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Tooth Marker of Ecological Abnormality: the Interpretation of Stress in Extinct Mega Herbivores (Proboscideans) of the Siwaliks of Pakistan
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  • Muhammad Ameen,
  • Abdul Khan,
  • Rana Ahmad,
  • Muhammad Ijaz,
  • Muhammad Imran
Muhammad Ameen
University of the Punjab

Corresponding Author:[email protected]

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Abdul Khan
University of the Punjab
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Rana Ahmad
University of the Punjab
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Muhammad Ijaz
University of Agriculture Faisalabad
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Muhammad Imran
University of the Punjab
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Climate effects habitat and define species physiology. Climatic regimes were different in past and adaptability of different species varied. Climate change causes certain stress on animal, recorded as Enamel Hypoplasia (EH). Proboscideans, the mega herbivores were extensively represented in the Siwaliks of Pakistan between Middle Miocene to Pleistocene (~15.2 – ~1.0Ma). The study is carried out on 15 species from 9 genera and 4 families using 319 teeth from 266 individual quarries. Our results revealed 20.06% (64/319) teeth infected by EH. Family Deinotheriidae faced higher stress during the terminal of middle Miocene (EH 25%). Dental structure indicate that this family preferred soft vegetation like C3 plants and failed to survive in grassland ecology at the onset of Late Miocene (~10-9 Ma). Gomphotheriids (EH 21.05%) and Stegodontids (EH 23.40%) survived through warm and dry climatic conditions of the Late Miocene, but could not survive the cool and dry climate of Plio-Pleistocene where grasslands were abundant with less browsing activity. Family Elephantidae (EH 8.75%) was successful in drier conditions, and utilized the exclusive C4 diet in open grasslands as efficient grazers, indicated by their tooth morphology. Elephantids were dominant of the proboscideans in open grassland and drier climate during Plio-Pleistocene in Indian subcontinent. We assume that change in the Siwalik climate was governed by microclimate as in the present day Siwaliks grasslands are widely distributed at low altitudes with lower mean annual precipitation and forestlands still persist in Myanmar and Nepal which receives more rainfall and have lower mean annual temperature.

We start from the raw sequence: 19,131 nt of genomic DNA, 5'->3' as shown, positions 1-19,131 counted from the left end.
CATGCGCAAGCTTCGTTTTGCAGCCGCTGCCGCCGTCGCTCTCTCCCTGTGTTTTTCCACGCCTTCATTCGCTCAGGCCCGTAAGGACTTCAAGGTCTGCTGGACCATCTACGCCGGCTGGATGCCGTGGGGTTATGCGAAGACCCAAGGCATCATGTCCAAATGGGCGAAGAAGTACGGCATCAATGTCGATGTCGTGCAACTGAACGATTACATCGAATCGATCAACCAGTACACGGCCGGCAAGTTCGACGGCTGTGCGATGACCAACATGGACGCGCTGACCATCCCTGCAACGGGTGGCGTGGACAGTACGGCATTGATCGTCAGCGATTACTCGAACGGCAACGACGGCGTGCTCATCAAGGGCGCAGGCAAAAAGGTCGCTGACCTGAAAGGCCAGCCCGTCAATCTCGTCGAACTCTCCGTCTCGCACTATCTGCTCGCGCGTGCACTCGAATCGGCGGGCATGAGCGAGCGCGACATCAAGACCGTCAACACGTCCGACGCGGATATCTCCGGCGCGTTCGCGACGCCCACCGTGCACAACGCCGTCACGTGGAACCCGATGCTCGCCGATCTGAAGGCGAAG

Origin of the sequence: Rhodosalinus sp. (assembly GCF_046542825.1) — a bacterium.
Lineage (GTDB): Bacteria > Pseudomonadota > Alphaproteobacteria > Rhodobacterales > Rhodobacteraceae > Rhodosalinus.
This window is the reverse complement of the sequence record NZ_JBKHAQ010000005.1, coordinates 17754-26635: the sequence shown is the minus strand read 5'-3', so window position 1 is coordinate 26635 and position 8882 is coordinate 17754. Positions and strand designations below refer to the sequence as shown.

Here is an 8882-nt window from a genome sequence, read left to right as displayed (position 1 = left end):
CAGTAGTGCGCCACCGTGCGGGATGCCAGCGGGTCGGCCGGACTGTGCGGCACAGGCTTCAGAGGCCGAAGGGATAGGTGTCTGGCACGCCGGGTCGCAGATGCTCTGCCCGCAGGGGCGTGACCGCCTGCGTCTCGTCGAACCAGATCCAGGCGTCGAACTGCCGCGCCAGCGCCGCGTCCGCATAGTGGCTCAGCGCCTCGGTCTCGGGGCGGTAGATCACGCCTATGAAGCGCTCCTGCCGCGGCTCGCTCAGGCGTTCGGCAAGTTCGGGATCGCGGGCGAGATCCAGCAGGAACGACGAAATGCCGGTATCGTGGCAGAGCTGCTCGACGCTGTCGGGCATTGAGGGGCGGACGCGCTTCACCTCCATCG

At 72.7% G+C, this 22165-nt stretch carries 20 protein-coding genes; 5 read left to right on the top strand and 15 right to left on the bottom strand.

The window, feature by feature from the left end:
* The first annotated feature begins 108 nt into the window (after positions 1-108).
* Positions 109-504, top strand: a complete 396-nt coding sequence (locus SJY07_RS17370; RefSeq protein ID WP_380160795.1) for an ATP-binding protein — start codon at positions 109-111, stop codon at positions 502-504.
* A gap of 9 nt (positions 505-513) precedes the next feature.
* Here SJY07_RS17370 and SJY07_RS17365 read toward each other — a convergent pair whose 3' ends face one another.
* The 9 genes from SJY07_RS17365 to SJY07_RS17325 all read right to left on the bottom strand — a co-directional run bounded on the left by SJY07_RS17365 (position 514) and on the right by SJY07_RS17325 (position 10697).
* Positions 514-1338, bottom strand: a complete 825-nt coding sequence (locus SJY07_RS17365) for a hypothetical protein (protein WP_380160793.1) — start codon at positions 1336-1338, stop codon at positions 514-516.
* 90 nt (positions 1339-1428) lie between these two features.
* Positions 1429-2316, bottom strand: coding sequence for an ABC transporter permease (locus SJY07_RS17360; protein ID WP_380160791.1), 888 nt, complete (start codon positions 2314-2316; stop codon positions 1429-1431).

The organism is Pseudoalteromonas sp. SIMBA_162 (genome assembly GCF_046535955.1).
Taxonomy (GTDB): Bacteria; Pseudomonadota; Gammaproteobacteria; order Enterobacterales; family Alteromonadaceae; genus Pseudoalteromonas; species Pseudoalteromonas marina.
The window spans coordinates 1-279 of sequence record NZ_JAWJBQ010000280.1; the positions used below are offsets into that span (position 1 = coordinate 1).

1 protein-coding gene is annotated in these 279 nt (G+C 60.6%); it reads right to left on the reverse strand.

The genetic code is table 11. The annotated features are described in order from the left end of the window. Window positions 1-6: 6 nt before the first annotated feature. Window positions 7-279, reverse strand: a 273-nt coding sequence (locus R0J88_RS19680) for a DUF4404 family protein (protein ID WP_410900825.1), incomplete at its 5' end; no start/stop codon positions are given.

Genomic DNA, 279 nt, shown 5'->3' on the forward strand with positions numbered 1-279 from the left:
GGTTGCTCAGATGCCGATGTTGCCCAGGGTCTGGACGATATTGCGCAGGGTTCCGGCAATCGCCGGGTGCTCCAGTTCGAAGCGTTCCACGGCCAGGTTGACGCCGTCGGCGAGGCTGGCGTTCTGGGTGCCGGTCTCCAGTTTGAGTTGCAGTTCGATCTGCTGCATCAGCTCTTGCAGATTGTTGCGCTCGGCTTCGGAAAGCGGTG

26 Aug 2021Submitted to Ecology and Evolution
11 Sep 2021Submission Checks Completed
11 Sep 2021Assigned to Editor
15 Sep 2021Reviewer(s) Assigned
11 Oct 2021Review(s) Completed, Editorial Evaluation Pending
20 Oct 2021Editorial Decision: Revise Minor
13 Dec 20211st Revision Received
14 Dec 2021Assigned to Editor
14 Dec 2021Submission Checks Completed
14 Dec 2021Review(s) Completed, Editorial Evaluation Pending
24 Dec 2021Editorial Decision: Revise Minor
28 Jan 20222nd Revision Received
28 Jan 2022Assigned to Editor
28 Jan 2022Submission Checks Completed
28 Jan 2022Review(s) Completed, Editorial Evaluation Pending
16 Feb 2022Editorial Decision: Revise Minor
10 Apr 20223rd Revision Received
11 Apr 2022Submission Checks Completed
11 Apr 2022Assigned to Editor
11 Apr 2022Review(s) Completed, Editorial Evaluation Pending
28 Apr 2022Editorial Decision: Revise Minor
22 Jun 20224th Revision Received
23 Jun 2022Submission Checks Completed
23 Jun 2022Assigned to Editor
23 Jun 2022Review(s) Completed, Editorial Evaluation Pending
20 Jul 2022Editorial Decision: Revise Minor
18 Sep 20225th Revision Received
19 Sep 2022Submission Checks Completed
19 Sep 2022Assigned to Editor
19 Sep 2022Review(s) Completed, Editorial Evaluation Pending
29 Sep 2022Editorial Decision: Accept
Nov 2022Published in Ecology and Evolution volume 12 issue 11. 10.1002/ece3.9432